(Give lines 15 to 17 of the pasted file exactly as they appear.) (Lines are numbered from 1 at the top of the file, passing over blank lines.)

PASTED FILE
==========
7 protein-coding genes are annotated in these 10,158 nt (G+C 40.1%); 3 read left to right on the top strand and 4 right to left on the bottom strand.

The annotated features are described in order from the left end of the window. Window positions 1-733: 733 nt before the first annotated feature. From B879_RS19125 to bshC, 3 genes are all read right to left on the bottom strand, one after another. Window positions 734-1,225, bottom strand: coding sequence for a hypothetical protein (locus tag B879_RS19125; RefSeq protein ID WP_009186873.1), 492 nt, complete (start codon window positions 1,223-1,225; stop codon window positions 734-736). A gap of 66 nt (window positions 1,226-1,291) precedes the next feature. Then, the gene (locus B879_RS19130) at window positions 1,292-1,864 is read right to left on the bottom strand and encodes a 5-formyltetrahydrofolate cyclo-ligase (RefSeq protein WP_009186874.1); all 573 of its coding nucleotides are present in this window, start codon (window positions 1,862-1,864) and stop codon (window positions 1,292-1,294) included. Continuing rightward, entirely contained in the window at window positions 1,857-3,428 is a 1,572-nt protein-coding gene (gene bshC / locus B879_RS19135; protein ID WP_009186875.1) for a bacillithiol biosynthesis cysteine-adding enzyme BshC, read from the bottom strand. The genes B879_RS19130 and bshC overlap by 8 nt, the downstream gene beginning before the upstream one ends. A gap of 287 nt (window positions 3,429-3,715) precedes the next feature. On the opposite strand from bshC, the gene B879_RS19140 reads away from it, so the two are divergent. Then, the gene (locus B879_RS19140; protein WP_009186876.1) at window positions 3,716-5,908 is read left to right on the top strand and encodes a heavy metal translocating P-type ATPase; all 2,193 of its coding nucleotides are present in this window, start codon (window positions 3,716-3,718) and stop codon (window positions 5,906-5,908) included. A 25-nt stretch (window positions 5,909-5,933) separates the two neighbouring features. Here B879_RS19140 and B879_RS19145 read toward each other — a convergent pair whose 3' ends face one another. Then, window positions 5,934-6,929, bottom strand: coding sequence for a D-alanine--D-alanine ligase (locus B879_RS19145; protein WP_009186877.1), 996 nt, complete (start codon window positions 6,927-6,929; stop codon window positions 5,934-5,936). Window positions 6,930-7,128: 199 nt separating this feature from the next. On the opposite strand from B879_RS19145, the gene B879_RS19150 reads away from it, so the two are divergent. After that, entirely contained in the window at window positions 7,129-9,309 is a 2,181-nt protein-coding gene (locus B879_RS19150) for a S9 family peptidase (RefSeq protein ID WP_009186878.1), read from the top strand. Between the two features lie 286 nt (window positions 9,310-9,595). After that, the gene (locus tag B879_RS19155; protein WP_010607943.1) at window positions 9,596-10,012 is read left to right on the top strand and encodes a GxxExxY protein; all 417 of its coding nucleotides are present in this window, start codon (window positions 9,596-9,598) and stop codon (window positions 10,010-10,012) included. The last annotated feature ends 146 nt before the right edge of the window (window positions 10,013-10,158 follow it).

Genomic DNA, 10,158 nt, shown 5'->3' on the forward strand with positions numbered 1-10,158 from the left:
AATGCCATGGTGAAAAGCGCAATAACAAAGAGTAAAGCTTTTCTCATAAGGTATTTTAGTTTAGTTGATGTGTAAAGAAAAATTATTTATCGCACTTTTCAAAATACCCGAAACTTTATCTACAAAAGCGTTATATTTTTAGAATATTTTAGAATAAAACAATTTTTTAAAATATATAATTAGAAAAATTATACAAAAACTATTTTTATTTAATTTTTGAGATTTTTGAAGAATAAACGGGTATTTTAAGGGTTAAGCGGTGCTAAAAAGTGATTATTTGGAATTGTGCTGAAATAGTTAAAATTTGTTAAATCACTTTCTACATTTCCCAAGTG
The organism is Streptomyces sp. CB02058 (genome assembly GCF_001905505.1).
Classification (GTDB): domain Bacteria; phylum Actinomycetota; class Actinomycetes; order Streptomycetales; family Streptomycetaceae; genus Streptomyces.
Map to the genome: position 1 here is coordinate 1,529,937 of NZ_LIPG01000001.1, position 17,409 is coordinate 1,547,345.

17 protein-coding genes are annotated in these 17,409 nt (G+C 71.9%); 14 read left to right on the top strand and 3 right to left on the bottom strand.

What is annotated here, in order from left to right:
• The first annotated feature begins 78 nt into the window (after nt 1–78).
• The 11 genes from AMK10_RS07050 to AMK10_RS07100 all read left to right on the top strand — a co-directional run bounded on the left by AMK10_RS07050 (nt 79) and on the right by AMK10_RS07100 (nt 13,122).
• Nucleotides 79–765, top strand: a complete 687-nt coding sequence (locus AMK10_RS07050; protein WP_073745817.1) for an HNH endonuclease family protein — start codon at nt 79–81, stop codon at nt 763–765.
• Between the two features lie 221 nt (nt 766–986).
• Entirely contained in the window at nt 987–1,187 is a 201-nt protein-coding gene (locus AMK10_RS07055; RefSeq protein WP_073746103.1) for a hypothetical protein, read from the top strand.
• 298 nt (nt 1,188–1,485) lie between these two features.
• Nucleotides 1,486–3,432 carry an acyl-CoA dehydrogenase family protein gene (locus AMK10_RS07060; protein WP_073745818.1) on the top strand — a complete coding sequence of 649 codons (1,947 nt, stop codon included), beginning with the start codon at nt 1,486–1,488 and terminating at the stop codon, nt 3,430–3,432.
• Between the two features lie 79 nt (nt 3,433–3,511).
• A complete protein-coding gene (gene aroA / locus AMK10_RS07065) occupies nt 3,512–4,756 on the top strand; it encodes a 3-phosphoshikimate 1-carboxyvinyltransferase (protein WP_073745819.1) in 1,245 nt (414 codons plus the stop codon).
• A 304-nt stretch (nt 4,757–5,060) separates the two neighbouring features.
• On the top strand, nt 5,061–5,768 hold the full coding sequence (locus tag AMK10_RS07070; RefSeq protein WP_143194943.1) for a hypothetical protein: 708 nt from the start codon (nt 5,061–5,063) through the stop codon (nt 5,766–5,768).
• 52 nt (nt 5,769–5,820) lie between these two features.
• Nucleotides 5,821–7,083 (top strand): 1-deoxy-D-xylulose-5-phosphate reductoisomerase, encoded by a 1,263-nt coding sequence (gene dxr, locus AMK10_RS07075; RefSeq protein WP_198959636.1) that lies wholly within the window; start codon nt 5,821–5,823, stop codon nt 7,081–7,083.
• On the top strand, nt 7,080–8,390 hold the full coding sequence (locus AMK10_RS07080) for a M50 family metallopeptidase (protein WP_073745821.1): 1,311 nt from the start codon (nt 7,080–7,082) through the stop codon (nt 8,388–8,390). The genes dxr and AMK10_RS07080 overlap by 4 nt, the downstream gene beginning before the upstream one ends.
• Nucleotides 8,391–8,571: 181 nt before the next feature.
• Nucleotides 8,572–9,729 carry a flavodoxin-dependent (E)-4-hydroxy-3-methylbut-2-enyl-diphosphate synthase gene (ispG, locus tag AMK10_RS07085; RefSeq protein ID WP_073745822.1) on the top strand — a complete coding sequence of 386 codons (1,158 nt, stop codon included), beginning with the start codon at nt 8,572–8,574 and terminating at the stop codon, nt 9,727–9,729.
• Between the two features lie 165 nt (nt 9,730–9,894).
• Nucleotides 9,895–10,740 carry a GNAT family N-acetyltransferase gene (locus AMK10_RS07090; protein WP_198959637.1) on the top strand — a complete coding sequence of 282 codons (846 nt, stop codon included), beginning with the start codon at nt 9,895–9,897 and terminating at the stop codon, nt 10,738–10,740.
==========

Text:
• 298 nt (nt 1,188–1,485) lie between these two features.
• Nucleotides 1,486–3,432 carry an acyl-CoA dehydrogenase family protein gene (locus AMK10_RS07060; protein WP_073745818.1) on the top strand — a complete coding sequence of 649 codons (1,947 nt, stop codon included), beginning with the start codon at nt 1,486–1,488 and terminating at the stop codon, nt 3,430–3,432.
• Between the two features lie 79 nt (nt 3,433–3,511).